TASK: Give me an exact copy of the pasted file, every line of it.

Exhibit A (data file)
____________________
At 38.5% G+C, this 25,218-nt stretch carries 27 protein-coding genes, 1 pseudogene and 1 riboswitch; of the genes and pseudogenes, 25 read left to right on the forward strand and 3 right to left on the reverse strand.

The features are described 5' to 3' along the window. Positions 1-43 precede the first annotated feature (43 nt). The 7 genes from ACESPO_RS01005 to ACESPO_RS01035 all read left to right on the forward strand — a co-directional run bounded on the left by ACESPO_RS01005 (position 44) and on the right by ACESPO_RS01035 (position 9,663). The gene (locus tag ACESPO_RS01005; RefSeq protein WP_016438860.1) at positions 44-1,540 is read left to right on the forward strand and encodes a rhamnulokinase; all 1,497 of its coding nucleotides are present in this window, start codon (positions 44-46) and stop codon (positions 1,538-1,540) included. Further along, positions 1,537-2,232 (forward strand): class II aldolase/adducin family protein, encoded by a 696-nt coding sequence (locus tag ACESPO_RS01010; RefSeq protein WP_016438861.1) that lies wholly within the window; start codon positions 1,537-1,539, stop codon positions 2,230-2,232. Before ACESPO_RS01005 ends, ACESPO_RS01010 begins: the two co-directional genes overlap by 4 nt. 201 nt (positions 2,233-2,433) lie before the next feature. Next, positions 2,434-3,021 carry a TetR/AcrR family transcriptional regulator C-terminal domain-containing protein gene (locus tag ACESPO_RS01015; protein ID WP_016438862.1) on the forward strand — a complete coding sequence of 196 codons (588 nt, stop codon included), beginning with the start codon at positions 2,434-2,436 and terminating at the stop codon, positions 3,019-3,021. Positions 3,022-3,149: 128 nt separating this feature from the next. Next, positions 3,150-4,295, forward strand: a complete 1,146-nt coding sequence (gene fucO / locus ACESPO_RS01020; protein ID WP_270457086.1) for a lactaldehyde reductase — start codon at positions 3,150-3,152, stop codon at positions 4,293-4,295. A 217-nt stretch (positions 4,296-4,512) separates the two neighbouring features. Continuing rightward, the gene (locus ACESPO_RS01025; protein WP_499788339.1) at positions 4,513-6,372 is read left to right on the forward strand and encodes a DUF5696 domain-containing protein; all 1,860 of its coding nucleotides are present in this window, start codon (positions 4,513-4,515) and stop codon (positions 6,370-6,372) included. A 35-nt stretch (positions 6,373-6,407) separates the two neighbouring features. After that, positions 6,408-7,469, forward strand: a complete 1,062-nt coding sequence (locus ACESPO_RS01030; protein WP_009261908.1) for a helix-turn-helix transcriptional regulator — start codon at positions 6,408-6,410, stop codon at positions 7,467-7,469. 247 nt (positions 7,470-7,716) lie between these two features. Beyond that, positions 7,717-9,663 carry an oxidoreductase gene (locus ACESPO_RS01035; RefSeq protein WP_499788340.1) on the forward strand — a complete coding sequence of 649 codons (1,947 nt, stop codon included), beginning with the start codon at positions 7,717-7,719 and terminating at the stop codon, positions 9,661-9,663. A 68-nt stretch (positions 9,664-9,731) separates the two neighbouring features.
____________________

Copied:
At 38.5% G+C, this 25,218-nt stretch carries 27 protein-coding genes, 1 pseudogene and 1 riboswitch; of the genes and pseudogenes, 25 read left to right on the forward strand and 3 right to left on the reverse strand.

The features are described 5' to 3' along the window. Positions 1-43 precede the first annotated feature (43 nt). The 7 genes from ACESPO_RS01005 to ACESPO_RS01035 all read left to right on the forward strand — a co-directional run bounded on the left by ACESPO_RS01005 (position 44) and on the right by ACESPO_RS01035 (position 9,663). The gene (locus tag ACESPO_RS01005; RefSeq protein WP_016438860.1) at positions 44-1,540 is read left to right on the forward strand and encodes a rhamnulokinase; all 1,497 of its coding nucleotides are present in this window, start codon (positions 44-46) and stop codon (positions 1,538-1,540) included. Further along, positions 1,537-2,232 (forward strand): class II aldolase/adducin family protein, encoded by a 696-nt coding sequence (locus tag ACESPO_RS01010; RefSeq protein WP_016438861.1) that lies wholly within the window; start codon positions 1,537-1,539, stop codon positions 2,230-2,232. Before ACESPO_RS01005 ends, ACESPO_RS01010 begins: the two co-directional genes overlap by 4 nt. 201 nt (positions 2,233-2,433) lie before the next feature. Next, positions 2,434-3,021 carry a TetR/AcrR family transcriptional regulator C-terminal domain-containing protein gene (locus tag ACESPO_RS01015; protein ID WP_016438862.1) on the forward strand — a complete coding sequence of 196 codons (588 nt, stop codon included), beginning with the start codon at positions 2,434-2,436 and terminating at the stop codon, positions 3,019-3,021. Positions 3,022-3,149: 128 nt separating this feature from the next. Next, positions 3,150-4,295, forward strand: a complete 1,146-nt coding sequence (gene fucO / locus ACESPO_RS01020; protein ID WP_270457086.1) for a lactaldehyde reductase — start codon at positions 3,150-3,152, stop codon at positions 4,293-4,295. A 217-nt stretch (positions 4,296-4,512) separates the two neighbouring features. Continuing rightward, the gene (locus ACESPO_RS01025; protein WP_499788339.1) at positions 4,513-6,372 is read left to right on the forward strand and encodes a DUF5696 domain-containing protein; all 1,860 of its coding nucleotides are present in this window, start codon (positions 4,513-4,515) and stop codon (positions 6,370-6,372) included. A 35-nt stretch (positions 6,373-6,407) separates the two neighbouring features. After that, positions 6,408-7,469, forward strand: a complete 1,062-nt coding sequence (locus ACESPO_RS01030; protein WP_009261908.1) for a helix-turn-helix transcriptional regulator — start codon at positions 6,408-6,410, stop codon at positions 7,467-7,469. 247 nt (positions 7,470-7,716) lie between these two features. Beyond that, positions 7,717-9,663 carry an oxidoreductase gene (locus ACESPO_RS01035; RefSeq protein WP_499788340.1) on the forward strand — a complete coding sequence of 649 codons (1,947 nt, stop codon included), beginning with the start codon at positions 7,717-7,719 and terminating at the stop codon, positions 9,661-9,663. A 68-nt stretch (positions 9,664-9,731) separates the two neighbouring features.